and if his term of tutorship only ended with his death he must have joined the staff shortly after the opening in 1814, when e had as a colleague James Sheridan Knowles. The newspaper world is represented by Francis Dalzell Finlay, founder of "The Northern Whig" and Alex. MacKay, jun., who was connected with the earlier days of "Belfast News Letter." Even so long ago as 1800, shipbuilding had lost several masters, notably the Ritchies, from whose yard in 1807 was launched "a very large ship of 400 tons burthen." Think of this and than the Adriatic a century later!

Many of the families, who have still living representatives are providing new memorials. These are generally placed in front of the original tombstone, and this the antiquity and the records are both preserved. Chief among these is


about which Benn says "Whether we consider their consistent political opinions or their high standing in commerce, the Sinclaire family must be deemed one of the most important in Belfast." There are the Hyndmans, with the statue of a dog on top of the new stone, and the legend is that this is the representation of a faithful animal (belonging to the family) that was so much distressed at his mistress's death it could not be torn from her grave, and it eventually died there. Not far away are the Joys and the E-----heads, while a very modest memorial covers the last resting-place of the parents of Sir Daniel Currie, who so recently has shown Belfast how fortunate she was to be his birthplace.

It would simply demand an entire volume if I attempted to give anything like a full list. There is also in a fair state of preservation the grave of Michael Atkins, Esq., the actor, whose story was recently told in these columns. But we will return to the lighter side, and I will reproduce gems which I have gathered from this mine of information. On a "flat" stone is the following:--

to the
Henry M'Dowell
eldest son of Henry M'Dowell, of Belfast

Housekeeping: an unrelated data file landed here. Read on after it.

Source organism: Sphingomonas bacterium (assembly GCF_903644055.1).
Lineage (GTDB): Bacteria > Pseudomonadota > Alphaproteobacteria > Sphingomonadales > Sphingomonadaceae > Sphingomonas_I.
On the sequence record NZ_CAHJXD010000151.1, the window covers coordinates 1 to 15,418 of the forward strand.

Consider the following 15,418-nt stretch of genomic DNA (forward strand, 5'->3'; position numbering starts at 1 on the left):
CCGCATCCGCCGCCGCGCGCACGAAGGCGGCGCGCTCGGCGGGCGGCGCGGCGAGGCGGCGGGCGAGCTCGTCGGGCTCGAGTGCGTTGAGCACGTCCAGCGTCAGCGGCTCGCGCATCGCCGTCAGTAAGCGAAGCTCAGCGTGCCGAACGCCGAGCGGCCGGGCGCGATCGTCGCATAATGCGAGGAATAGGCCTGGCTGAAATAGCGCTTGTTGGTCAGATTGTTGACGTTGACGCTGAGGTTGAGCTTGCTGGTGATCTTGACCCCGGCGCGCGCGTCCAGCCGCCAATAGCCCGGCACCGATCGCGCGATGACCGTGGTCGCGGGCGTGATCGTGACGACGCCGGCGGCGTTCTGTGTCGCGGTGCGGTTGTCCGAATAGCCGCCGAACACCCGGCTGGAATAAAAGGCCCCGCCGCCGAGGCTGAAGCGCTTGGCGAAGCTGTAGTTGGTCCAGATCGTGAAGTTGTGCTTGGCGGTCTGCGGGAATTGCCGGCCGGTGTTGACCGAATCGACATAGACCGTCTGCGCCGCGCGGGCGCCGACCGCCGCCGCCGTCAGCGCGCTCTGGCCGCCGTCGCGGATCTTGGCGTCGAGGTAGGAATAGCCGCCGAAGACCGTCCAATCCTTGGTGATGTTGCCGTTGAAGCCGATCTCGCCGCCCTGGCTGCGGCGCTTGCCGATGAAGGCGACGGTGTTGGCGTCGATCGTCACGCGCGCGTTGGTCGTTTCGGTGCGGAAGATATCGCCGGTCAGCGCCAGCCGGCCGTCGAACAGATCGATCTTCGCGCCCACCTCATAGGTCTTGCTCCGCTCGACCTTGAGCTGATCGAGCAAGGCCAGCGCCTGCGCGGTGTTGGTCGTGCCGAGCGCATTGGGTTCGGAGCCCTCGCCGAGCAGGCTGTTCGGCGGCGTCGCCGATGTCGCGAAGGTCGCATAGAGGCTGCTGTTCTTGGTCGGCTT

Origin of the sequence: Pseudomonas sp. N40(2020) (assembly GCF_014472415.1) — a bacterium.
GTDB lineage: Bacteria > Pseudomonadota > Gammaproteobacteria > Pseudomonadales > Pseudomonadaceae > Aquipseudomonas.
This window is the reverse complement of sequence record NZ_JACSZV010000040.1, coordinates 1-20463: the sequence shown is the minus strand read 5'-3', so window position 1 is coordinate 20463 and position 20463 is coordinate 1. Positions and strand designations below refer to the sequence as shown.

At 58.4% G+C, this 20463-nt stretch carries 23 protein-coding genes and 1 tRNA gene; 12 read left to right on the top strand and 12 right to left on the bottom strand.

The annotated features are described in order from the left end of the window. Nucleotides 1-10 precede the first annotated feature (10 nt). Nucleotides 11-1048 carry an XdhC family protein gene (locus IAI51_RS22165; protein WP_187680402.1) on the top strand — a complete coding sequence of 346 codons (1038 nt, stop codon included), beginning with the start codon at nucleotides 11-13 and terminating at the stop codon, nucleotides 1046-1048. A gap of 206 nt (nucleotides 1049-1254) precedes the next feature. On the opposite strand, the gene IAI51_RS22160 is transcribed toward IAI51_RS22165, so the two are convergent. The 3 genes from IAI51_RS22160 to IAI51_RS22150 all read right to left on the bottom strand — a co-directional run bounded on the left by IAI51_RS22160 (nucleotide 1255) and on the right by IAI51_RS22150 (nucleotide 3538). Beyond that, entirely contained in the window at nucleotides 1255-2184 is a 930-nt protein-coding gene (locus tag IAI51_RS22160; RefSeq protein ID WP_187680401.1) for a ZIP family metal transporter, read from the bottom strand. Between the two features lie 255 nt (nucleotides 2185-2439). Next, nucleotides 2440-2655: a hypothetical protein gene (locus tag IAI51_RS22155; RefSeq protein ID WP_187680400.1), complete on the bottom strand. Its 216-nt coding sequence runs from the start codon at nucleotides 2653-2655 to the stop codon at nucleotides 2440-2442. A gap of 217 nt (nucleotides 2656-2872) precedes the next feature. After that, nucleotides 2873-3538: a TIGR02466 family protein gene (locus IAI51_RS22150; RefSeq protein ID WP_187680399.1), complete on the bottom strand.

in the 7th year of his age.
For his years
This engaging boy was intelligent and pleasingly
Evincing an eager desire for information
and blending with sweetness of temper
a disposition the most affectionate
By his endearing manners
exciting early and warm attachments
By his death
leaving behind him deep and sincere regret.

He certainly accomplished a great deal in his seven years, but many parents would not consider "the desire for information" in their children anything to write epitaphs on, while the "pleasingly inquiring" youngster is the worry of many a fond father's life even to-day. In another portion of the graveyard we have one erected to Captain John Mullin. He was probably a sea captain, but his virtues and other things are eulogised in the following content:--

"Fair science frown'd not on his humble birth
But melancholy marked him for her own."

In the early years of the 19th century it appears to have been the custom to express the grief or otherwise in verse. That it was sometimes "otherwise" is proved by the following, taken from a small insignificant stone hidden among the overhanging trees, and over-shadowed by the larger memorials around it:--

Charles Minnifs, jun., who departed this
life March 25, 1806. Aged 24 years.

How loved, how valued once, avails thee not
To whom related or by whom begot
A heap of dust alone remains of thee
'Tis all thou art and all the proud shall be.

Someone must have been unhappy when they chose or composed that verse. But here is a grave, which I would have overlooked had it not been pointed out to me, and yet many seek it under a false impression. A plain black railingwith a metal tablet and the simple inscription

The Burying Place
Henry Joy M'Cracken

Many visitors to the graveyard take this to be the insurgent chief, and flowers are frequently deposited there, but although he may have been some relation of the hero of '98, I am assured the person buried there cannot possibly be the great man of that name. In the next plot almost is a memorial, nearly hidden by the long grass, to Dr. Stuart, the historian, of Armagh -- once connected with Christ Church, Belfast.